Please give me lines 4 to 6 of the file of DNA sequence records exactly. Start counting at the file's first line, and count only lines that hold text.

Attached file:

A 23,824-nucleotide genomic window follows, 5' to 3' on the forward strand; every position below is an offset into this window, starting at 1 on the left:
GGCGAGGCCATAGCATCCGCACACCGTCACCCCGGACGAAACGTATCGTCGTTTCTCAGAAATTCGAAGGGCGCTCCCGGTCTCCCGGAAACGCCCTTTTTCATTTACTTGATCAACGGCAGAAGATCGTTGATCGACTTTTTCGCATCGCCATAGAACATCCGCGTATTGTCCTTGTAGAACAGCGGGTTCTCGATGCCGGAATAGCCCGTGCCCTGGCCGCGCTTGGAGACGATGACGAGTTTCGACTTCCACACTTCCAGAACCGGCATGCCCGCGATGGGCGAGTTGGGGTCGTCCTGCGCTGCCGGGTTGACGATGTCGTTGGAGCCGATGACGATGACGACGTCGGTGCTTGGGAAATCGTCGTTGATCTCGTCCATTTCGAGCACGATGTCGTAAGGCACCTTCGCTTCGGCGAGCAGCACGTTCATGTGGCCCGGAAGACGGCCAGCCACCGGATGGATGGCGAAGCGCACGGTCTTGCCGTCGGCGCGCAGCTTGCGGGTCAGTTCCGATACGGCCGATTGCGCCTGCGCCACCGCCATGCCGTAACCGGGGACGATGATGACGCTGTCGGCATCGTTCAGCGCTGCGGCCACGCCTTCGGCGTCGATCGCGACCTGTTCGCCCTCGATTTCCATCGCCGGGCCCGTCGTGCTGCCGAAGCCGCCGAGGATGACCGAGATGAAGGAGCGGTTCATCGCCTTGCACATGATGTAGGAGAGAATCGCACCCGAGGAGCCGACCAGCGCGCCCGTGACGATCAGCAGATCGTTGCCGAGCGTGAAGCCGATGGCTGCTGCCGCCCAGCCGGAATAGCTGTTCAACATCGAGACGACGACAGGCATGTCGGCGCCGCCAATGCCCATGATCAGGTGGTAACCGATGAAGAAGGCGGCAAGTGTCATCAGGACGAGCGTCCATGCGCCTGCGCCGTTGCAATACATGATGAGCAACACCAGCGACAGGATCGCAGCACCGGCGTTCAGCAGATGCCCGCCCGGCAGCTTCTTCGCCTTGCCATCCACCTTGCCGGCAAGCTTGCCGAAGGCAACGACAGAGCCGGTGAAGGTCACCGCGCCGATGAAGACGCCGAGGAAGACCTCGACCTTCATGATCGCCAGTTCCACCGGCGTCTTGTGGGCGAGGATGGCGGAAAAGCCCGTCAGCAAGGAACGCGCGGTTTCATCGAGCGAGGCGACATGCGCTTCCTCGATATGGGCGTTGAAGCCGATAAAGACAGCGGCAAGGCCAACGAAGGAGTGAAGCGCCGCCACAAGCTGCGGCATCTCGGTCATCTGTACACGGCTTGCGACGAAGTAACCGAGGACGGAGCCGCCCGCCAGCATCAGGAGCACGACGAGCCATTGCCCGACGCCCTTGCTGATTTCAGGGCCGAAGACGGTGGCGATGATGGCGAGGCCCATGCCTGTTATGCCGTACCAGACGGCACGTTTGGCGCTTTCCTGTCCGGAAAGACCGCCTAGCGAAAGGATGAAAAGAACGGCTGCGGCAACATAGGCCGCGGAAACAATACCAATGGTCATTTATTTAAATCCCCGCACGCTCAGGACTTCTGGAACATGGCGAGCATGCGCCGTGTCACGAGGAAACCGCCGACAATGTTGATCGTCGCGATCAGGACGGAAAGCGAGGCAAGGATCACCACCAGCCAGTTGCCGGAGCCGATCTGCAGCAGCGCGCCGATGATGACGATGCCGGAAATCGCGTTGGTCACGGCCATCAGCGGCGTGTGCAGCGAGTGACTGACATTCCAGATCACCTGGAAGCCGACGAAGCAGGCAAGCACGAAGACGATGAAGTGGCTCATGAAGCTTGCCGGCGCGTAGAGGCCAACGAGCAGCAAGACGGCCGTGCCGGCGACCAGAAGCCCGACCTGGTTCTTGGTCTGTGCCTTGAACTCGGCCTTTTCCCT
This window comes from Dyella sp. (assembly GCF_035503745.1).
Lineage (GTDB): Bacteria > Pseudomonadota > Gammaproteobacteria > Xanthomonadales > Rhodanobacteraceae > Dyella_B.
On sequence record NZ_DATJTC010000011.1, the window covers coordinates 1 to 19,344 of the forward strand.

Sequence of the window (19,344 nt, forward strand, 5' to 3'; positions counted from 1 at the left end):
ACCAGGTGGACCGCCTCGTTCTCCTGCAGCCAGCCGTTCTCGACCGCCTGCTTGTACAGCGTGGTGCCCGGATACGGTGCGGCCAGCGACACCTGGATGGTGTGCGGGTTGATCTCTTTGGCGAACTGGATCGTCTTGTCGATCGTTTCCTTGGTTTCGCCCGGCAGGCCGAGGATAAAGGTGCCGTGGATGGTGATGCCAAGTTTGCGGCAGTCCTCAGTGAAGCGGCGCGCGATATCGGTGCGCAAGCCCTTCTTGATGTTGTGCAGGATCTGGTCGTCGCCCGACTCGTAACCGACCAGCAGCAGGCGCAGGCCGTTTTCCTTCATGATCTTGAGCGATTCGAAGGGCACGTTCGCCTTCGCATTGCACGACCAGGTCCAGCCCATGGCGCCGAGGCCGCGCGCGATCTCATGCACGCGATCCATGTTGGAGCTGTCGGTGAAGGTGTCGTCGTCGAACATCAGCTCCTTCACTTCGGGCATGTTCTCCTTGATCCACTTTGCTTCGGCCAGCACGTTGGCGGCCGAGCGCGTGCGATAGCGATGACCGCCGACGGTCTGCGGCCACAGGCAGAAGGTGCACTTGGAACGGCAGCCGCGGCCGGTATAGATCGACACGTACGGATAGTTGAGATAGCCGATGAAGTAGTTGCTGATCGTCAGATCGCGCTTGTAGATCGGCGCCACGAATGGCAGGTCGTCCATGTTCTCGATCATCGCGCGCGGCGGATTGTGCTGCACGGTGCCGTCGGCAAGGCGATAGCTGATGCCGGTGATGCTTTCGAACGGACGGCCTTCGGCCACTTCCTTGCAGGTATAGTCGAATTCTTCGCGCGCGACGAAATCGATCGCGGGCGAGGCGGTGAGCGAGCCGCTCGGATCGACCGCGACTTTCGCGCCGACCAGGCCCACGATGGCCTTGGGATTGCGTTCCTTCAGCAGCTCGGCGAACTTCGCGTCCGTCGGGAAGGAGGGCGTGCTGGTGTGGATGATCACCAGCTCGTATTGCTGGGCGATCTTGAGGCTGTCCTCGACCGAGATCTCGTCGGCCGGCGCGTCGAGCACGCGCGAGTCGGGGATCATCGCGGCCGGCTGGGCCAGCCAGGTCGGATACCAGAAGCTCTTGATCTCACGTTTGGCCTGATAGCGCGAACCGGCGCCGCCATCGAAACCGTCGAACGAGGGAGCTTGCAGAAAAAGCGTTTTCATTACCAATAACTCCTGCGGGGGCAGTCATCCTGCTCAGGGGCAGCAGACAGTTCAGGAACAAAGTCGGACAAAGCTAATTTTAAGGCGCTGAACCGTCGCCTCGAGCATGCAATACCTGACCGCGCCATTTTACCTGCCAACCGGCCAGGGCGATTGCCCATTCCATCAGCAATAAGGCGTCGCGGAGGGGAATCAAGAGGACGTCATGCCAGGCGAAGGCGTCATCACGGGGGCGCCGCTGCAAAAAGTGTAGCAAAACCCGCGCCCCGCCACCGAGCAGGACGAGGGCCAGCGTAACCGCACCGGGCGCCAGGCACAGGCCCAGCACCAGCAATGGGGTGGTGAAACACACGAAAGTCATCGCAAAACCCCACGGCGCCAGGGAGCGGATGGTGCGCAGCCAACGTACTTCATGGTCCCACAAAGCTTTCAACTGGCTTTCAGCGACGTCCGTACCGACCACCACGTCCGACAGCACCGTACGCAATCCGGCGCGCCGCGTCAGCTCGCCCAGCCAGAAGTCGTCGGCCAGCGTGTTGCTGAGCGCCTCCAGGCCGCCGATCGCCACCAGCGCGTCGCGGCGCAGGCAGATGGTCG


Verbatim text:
Lineage (GTDB): Bacteria > Pseudomonadota > Gammaproteobacteria > Xanthomonadales > Rhodanobacteraceae > Dyella_B.
On sequence record NZ_DATJTC010000011.1, the window covers coordinates 1 to 19,344 of the forward strand.

Sequence of the window (19,344 nt, forward strand, 5' to 3'; positions counted from 1 at the left end):